UK developer unveils project in Asia

UK developer Native Land recently launched its project on the South Bank of the River Thames, London, and unveiled it in Asia. Native Land offered NEO Bankside to buyers in Kuala Lumpur, Singapore and Hong Kong and sold 15 units out of 20.

With a low exchange rate and competitive loan schemes, Asian buyers seem to be showing keen interest in UK property.

Native Land is a residential and mixed-used developer that has earned a reputation for coming up with innovative and sophisticated residential projects. The company was founded in 2003 by Alasdair Nicholls and Jonathan Mantovani, who were formerly the managing director and business director respectively of Taylor Woodrow Capital Developments,  a major UK-based home builder, property developer and lessor with international operations. Nicholls now helms Native Land as its CEO.

Native Land has developed properties such as 10 Montrose Place in Belgravia, London, an 18-unit luxury apartment complex completed in 2007; and Twenty Bishops Square in Spitalfields, with 14 apartments. The latter, completed in 2008, won the 2009 Grand Design “Best Housing Development of the Year” award.
The Tate Modern Museum seen from the opposite side of River Thames. In the background is an artist's illustration of NEO Bankside
Property acquisitions have been part of the company’s activities until 2007 when it pulled out of the market. However, with favourable conditions this year, the developer has returned to the fray.

In June this year, it purchased two prime freehold properties in Chelsea and Belgravia for more than £25 million (RM140 million). In Chelsea, it was reported that it had paid Warner (Music) Group £4.98 million for Waldron House, a 5-storey mixed-used building on Old Church Street. It consists of five duplex apartments on the third and fourth floors, 10,000 sq ft of office space on the first and second floors, 11 parking lots, and 10 houses. The developer has planning consent to convert the office space into nine large apartments. Native Land hopes to refurbish the entire premises to include increased security features. It aims to launch these units in 2010.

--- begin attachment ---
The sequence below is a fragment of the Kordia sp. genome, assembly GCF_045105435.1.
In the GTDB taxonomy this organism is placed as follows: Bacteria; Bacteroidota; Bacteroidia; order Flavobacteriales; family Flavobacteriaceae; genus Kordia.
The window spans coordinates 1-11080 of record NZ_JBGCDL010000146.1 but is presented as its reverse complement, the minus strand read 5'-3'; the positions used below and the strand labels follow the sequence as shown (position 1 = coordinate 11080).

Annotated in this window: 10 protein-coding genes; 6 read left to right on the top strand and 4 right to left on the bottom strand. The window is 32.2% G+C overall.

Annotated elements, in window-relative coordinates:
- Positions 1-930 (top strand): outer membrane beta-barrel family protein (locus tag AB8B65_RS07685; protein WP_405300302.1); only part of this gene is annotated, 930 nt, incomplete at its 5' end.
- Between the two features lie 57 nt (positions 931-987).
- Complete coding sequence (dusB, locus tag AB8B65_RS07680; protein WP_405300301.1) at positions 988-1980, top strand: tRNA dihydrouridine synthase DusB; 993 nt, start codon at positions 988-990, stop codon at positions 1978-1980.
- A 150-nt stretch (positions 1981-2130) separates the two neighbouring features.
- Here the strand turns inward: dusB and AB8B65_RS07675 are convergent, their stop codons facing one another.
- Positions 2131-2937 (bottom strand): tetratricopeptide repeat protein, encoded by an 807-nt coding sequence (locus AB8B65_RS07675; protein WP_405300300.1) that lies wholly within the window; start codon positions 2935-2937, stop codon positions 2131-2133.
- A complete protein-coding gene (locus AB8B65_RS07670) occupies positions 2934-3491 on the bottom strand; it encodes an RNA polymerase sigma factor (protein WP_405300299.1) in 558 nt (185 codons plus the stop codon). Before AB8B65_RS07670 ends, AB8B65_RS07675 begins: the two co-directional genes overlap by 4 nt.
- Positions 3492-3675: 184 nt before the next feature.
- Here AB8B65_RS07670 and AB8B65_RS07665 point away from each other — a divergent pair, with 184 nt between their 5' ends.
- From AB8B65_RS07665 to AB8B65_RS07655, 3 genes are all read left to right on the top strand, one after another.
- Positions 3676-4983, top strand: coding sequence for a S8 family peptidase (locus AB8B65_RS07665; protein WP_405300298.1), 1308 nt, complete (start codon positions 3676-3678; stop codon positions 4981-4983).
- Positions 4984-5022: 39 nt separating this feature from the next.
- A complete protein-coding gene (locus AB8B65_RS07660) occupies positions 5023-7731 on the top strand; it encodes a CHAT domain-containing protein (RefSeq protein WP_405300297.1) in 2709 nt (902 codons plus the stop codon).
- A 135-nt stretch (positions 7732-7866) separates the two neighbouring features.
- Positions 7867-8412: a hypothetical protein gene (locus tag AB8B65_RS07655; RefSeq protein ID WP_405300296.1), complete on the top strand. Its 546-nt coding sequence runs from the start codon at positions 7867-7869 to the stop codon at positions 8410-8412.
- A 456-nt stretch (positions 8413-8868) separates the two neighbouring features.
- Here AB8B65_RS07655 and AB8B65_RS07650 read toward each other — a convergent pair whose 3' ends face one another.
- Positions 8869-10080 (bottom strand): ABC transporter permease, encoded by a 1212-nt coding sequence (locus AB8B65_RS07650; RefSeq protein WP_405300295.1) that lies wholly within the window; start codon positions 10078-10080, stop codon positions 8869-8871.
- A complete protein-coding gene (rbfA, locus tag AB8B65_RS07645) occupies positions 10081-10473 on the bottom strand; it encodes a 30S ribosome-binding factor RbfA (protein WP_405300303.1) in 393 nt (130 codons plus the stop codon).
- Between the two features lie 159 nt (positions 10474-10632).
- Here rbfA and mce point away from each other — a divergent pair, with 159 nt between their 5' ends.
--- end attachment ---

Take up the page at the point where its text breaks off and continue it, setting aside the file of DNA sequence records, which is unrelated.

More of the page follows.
In Belgravia, Native Land acquired from Grosvenor — a privately-owned UK property group headed by the Duke of Westminster — the Chantrey House on Eccleston Street for £20.75 million. The property was redeveloped by Grosvenor in 2003 and consists of 28 private residential apartments (30,000 sq ft), five ground retail units with basement areas (15,000 sq ft) and 18 parking bays. In the medium term, Native Land will retain the property as investment but there are plans to create a show apartment, refurbish the common areas and upgrade eight vacant units for letting.

One factor in Native Land’s success is its partnership with companies such as Grosvenor, Hammerson and Land Securities, as well as a number of international private equity groups, says Nicholls.

For the NEO Bankside project, it partnered with Grosvenor, which has offices in 17 cities all over the world. As at Dec 31, 2008, Grosvenor has total assets under management of £12.6 billion. The company’s core expertise is in mixed-used urban centres, particularly in residential, retail and commercial property development and management. Its core portfolio comprises 300 acres of prime central London real estate in Mayfair and Belgravia.